Up to 15% of the population has to contend at some time with Anaphylaxis: a suddenly serious allergic reaction that can be life-threatening.
Researchers from the Flanders Interuniversity Institute for Biotechnology (VIB) connected to Ghent University have uncovered mechanisms that underlie this reaction. Their research offers new perspectives for the treatment of anaphylactic shock.
Some people have allergic reactions to certain substances that can be so pronounced that they affect the entire body. Such a reaction - called anaphylaxis - can be so severe that it becomes life-threatening. An injection of adrenalin is currently the only effective remedy known for this condition. But adrenalin often has no, or insufficient, effect on the cardiovascular collapse that is a consequence of the allergic shock.
Anaphylaxis occurs fairly frequently and strikes up to 15% of the population. It can be caused by a bee sting, by medications, by contact with latex, or by certain foods such as peanuts. Because more and more people are being confronted with anaphylactic shock, and given the limitations of the current treatment methods, scientists are searching for better remedies.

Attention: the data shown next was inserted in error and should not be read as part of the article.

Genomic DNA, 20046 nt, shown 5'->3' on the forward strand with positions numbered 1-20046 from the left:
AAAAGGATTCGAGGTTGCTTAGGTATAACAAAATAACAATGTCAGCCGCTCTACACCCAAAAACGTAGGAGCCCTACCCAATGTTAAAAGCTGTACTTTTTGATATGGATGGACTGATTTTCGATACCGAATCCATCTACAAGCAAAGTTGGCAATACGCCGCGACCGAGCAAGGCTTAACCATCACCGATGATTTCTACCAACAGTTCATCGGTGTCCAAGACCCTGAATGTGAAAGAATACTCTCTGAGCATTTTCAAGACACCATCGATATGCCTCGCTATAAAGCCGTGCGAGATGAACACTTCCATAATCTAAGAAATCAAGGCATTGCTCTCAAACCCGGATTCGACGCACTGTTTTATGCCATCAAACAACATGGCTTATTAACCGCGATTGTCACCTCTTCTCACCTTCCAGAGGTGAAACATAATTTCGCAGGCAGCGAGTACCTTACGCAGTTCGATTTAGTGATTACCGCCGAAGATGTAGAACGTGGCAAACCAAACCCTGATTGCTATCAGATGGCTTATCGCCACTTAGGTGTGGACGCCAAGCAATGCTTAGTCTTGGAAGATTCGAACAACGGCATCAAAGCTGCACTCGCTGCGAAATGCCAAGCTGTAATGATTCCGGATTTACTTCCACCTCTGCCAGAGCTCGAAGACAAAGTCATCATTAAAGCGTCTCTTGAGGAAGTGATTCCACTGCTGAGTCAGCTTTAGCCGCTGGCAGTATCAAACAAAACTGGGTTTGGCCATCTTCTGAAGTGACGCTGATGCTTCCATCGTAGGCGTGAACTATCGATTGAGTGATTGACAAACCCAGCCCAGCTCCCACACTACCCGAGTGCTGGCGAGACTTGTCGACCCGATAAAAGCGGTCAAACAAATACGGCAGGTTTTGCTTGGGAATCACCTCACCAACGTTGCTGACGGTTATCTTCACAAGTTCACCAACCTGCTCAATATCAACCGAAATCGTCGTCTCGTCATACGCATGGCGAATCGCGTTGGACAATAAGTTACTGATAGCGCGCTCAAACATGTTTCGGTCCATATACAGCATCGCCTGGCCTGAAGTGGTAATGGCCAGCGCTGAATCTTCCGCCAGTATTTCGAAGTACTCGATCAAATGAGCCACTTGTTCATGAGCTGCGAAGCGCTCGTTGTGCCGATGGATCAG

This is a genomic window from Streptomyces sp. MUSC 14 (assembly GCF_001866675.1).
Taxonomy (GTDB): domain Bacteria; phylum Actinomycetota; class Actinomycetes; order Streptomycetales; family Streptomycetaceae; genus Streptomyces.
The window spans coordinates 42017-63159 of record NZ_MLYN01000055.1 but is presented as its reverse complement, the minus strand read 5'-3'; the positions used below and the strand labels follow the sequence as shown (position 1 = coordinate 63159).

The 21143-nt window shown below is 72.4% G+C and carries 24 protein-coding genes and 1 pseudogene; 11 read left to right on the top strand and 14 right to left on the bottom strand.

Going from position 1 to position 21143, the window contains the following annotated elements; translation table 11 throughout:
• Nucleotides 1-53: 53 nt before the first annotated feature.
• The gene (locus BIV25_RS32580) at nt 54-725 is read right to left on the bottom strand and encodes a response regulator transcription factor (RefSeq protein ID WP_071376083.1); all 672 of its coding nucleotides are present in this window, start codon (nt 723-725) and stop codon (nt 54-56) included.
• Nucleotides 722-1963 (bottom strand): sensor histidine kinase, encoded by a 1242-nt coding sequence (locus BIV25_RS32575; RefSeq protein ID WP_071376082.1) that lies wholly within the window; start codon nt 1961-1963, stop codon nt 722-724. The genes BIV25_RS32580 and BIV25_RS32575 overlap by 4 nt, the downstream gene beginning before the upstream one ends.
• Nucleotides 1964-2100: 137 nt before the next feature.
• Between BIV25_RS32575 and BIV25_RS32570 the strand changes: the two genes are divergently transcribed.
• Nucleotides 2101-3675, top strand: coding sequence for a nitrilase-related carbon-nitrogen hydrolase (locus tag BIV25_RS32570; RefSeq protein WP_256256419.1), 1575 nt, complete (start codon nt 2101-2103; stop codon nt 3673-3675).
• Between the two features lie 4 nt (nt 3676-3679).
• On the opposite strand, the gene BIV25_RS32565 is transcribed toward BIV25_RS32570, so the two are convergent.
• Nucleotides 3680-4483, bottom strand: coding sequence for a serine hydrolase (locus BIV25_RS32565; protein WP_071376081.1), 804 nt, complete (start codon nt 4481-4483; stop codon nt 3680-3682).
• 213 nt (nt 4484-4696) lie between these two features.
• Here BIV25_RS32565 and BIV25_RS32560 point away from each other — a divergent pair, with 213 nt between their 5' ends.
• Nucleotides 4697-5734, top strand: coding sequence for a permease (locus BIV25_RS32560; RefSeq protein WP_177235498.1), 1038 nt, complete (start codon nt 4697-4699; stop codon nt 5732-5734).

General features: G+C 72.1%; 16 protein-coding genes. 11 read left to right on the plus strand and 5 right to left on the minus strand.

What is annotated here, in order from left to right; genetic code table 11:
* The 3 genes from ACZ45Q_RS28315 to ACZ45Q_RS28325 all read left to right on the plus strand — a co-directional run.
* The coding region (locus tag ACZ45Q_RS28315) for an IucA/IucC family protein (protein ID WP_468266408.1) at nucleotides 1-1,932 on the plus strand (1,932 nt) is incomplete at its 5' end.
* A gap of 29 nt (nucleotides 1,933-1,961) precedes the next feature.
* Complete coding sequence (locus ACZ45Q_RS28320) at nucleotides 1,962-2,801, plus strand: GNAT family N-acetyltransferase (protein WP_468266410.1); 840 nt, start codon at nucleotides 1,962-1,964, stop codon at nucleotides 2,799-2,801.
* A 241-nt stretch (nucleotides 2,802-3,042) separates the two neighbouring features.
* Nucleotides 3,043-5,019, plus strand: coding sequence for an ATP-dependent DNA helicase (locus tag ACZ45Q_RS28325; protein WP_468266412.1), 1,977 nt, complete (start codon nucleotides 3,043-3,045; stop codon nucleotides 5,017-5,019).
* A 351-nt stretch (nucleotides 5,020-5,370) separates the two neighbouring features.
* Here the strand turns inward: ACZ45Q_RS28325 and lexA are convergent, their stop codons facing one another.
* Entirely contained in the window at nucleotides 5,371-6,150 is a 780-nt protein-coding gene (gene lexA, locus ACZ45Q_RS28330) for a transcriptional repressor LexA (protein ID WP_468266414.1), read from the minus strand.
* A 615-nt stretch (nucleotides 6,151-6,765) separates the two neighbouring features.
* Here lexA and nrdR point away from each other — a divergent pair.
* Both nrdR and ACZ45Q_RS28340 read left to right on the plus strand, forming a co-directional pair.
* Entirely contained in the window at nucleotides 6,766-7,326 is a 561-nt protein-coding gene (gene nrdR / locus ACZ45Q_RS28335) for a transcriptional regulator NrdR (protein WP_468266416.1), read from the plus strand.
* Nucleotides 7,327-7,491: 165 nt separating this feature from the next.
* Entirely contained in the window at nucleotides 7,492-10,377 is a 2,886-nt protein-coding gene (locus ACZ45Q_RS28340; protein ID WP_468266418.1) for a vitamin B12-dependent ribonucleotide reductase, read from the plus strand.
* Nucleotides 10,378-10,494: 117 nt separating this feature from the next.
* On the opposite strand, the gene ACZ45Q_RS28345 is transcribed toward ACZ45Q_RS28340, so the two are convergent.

Scientists are aware of the possible role of PAF (Platelet Activating Factor) in blood pressure and heart disorders that result from shock like anaphylactic shock. They also know that extreme amounts of nitric oxide (NO) can lie at the basis of shock. The so-called NOS enzymes are responsible for the production of NO in the body. However, the role of NO in producing anaphylactic shock, or how shock is induced by PAF, has always been unclear. So, Anje Cauwels and her colleagues, under the leadership of Peter Brouckaert, have been focusing their attention on anaphylaxis to try to shed more light on these matters.
The Ghent researchers used mice to study PAF and anaphylactic shock. To their great surprise, the hyper-acute PAF-induced shock was completely dependent on NO. Furthermore, the production of NO was not regulated by iNOS (the expected activator) but by the constitutive eNOS, which is activated via the PI3K pathway. Up to now, scientists have thought that this pathway only plays a role in normal blood pressure regulation, and not in shock.
The research team then set out to verify whether inhibition of the several leading actors could prevent anaphylactic shock. And indeed, from their research it turns out that inhibition of eNOS or PI3K provides total protection.
The research of Cauwels and Brouckaert has yielded an unexpected new finding: namely, that eNOS-derived NO plays a key role in anaphylactic shock. This discovery opens new perspectives for treatment - it’s now clear that eNOS and PI3K are prime targets for new drugs against anaphylaxis.